Bonavena had a wife and children in Argentina, but he married one of the girls who worked at "The Ranch," a prostitute from nearby Sparks. She was a big-boned woman with bleached blond hair and nice clear skin and eyes that made her look as if she wanted to cry. The marriage was annulled when it came out that Bonavena was married, but he was gone by then. "The Great White Hope," as Sally had come to call him, finally made the front page of the newspaper. The headline took up a quarter page: Bonavena Dead.
He wasn't the first "Great White Hope" to fight in Reno, a town with a boxing history as big and bountiful as the alfalfa fields that once skirted South Virginia Street and ran flush along the Truckee River. On July 4, 1910, "The Fight of the Century" took place between Jack Johnson, the first black heavyweight champion, and Jim Jeffries, a former champion seeking to regain the title he lost in 1904.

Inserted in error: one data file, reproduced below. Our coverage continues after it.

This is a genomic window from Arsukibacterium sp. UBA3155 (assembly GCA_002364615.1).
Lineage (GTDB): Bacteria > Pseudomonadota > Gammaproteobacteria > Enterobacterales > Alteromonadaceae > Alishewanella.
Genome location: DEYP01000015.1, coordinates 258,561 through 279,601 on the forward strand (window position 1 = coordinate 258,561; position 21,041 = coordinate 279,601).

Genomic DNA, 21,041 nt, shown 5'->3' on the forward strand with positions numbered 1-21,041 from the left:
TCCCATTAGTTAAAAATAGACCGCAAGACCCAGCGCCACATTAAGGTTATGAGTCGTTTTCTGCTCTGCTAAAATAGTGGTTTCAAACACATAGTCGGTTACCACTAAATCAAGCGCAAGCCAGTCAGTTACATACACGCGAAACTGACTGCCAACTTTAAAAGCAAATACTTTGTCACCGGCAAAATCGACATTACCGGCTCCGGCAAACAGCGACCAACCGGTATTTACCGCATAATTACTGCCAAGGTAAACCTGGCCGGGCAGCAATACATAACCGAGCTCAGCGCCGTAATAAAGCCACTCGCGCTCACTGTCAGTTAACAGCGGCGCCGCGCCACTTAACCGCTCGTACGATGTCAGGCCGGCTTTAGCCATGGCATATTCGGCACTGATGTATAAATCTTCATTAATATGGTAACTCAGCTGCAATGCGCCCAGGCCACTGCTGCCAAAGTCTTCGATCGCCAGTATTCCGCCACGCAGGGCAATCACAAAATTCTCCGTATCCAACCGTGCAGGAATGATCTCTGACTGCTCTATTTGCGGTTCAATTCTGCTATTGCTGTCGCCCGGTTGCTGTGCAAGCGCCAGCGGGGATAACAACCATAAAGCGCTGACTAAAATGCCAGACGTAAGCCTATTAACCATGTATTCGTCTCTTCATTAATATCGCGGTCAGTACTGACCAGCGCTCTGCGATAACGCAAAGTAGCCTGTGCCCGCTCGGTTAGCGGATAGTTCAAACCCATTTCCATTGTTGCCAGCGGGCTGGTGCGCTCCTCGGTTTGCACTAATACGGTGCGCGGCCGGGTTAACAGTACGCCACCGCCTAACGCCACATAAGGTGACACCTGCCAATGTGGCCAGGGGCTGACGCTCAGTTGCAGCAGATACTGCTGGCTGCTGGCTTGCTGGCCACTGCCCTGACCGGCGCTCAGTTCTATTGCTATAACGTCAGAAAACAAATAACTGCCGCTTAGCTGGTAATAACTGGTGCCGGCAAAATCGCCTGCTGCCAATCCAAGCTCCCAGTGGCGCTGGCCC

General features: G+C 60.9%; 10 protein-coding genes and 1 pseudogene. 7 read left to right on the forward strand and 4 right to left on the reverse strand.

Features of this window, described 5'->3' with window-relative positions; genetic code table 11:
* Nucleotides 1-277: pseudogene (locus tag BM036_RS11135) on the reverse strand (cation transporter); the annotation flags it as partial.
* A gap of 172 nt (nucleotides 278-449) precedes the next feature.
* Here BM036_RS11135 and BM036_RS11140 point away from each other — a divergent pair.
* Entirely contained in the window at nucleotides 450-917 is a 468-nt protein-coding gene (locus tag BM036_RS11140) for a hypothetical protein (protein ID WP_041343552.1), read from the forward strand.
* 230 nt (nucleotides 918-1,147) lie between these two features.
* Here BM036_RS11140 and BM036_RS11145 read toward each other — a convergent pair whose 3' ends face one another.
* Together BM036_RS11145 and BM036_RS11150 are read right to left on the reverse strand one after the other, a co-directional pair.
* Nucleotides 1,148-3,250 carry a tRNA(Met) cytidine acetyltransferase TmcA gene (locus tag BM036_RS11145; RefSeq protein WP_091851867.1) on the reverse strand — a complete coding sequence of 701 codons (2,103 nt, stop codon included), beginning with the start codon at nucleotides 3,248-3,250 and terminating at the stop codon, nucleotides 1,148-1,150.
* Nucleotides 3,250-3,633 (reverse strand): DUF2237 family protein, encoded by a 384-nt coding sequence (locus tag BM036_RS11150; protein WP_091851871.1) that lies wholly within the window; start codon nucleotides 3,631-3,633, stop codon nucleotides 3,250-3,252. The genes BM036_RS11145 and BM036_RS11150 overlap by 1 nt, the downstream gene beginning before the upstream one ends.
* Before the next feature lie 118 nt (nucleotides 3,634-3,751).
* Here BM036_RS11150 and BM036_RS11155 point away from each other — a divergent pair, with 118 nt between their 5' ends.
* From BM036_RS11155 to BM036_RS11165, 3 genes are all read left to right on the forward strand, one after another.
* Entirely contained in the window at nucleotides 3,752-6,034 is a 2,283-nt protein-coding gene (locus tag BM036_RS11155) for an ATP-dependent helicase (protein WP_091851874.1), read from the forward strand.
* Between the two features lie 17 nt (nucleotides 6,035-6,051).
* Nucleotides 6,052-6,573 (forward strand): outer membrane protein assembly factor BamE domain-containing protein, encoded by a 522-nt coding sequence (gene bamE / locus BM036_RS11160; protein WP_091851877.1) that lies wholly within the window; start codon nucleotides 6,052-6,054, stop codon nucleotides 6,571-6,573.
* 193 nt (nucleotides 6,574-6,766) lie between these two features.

Jeffries, who had worked part-time as a fight referee, ended a six-year retirement to try to reclaim the title for the white race. His comeback proved futile, but not for lack of effort. Over 22,000 packed the arena at the corner of Toano and Fourth Streets and saw the original "Great White Hope" nearly beaten senseless.
Today, husks of wrecked cars and trucks rise from the scrap metal yard that occupies the site of the old fight theater. Across the way, a marquee at the Hi Ho Motor Lodge blinks, "Some water beds left, some queens." There's a historical marker on the street corner, with weeds crawling up a pole anchored in cement. It reads, in part, "Jeffries' trainers stopped the fight in the 15th round to save their man from the disgrace of a knockout."
Too bad somebody didn't stop Bonavena, whose own disgrace was an unwillingness to surrender his hard vision of himself as a man. When you stand on the spot where the fighter died, with all that money in his back pocket, and hopes of being the world heavyweight champ, a rifle report breaking the new dawn, the urge is to clench your fists and strike out at something or someone. But how do you fight what isn't there? And how do you comprehend the wrongs that men do, and the evil, when so very much is given and given and given, and so very much is taken away?